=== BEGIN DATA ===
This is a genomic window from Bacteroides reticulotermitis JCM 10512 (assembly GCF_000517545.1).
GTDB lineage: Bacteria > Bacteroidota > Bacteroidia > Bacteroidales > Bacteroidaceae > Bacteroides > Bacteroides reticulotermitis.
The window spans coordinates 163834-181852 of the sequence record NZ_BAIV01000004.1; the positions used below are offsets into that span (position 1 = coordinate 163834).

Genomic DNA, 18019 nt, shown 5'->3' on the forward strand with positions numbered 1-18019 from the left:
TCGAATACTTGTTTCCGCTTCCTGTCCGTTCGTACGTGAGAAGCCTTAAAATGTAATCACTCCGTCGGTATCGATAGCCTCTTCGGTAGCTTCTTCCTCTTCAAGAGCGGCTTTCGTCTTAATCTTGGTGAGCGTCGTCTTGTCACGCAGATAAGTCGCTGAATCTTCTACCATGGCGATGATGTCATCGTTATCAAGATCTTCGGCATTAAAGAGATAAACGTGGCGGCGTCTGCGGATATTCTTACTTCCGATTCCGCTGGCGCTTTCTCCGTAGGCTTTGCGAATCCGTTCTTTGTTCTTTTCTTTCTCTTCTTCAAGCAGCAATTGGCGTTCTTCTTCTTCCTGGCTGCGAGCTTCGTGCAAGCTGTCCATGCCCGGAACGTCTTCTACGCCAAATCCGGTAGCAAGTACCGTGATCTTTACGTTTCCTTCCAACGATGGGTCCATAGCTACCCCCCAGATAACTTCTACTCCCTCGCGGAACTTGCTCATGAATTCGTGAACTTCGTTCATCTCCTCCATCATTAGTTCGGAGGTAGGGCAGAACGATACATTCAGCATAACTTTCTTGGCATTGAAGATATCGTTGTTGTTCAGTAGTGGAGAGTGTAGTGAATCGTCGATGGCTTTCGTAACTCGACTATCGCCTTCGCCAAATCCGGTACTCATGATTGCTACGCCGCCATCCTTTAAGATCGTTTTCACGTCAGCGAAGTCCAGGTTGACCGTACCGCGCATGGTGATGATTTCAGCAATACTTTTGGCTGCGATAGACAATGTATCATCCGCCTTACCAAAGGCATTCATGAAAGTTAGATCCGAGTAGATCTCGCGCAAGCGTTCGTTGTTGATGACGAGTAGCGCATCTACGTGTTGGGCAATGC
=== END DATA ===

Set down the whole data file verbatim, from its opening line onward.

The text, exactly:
This is a genomic window from Bacteroides reticulotermitis JCM 10512 (assembly GCF_000517545.1).
GTDB lineage: Bacteria > Bacteroidota > Bacteroidia > Bacteroidales > Bacteroidaceae > Bacteroides > Bacteroides reticulotermitis.
The window spans coordinates 163834-181852 of the sequence record NZ_BAIV01000004.1; the positions used below are offsets into that span (position 1 = coordinate 163834).

Genomic DNA, 18019 nt, shown 5'->3' on the forward strand with positions numbered 1-18019 from the left:
TCGAATACTTGTTTCCGCTTCCTGTCCGTTCGTACGTGAGAAGCCTTAAAATGTAATCACTCCGTCGGTATCGATAGCCTCTTCGGTAGCTTCTTCCTCTTCAAGAGCGGCTTTCGTCTTAATCTTGGTGAGCGTCGTCTTGTCACGCAGATAAGTCGCTGAATCTTCTACCATGGCGATGATGTCATCGTTATCAAGATCTTCGGCATTAAAGAGATAAACGTGGCGGCGTCTGCGGATATTCTTACTTCCGATTCCGCTGGCGCTTTCTCCGTAGGCTTTGCGAATCCGTTCTTTGTTCTTTTCTTTCTCTTCTTCAAGCAGCAATTGGCGTTCTTCTTCTTCCTGGCTGCGAGCTTCGTGCAAGCTGTCCATGCCCGGAACGTCTTCTACGCCAAATCCGGTAGCAAGTACCGTGATCTTTACGTTTCCTTCCAACGATGGGTCCATAGCTACCCCCCAGATAACTTCTACTCCCTCGCGGAACTTGCTCATGAATTCGTGAACTTCGTTCATCTCCTCCATCATTAGTTCGGAGGTAGGGCAGAACGATACATTCAGCATAACTTTCTTGGCATTGAAGATATCGTTGTTGTTCAGTAGTGGAGAGTGTAGTGAATCGTCGATGGCTTTCGTAACTCGACTATCGCCTTCGCCAAATCCGGTACTCATGATTGCTACGCCGCCATCCTTTAAGATCGTTTTCACGTCAGCGAAGTCCAGGTTGACCGTACCGCGCATGGTGATGATTTCAGCAATACTTTTGGCTGCGATAGACAATGTATCATCCGCCTTACCAAAGGCATTCATGAAAGTTAGATCCGAGTAGATCTCGCGCAAGCGTTCGTTGTTGATGACGAGTAGCGCATCTACGTGTTGGGCAATGC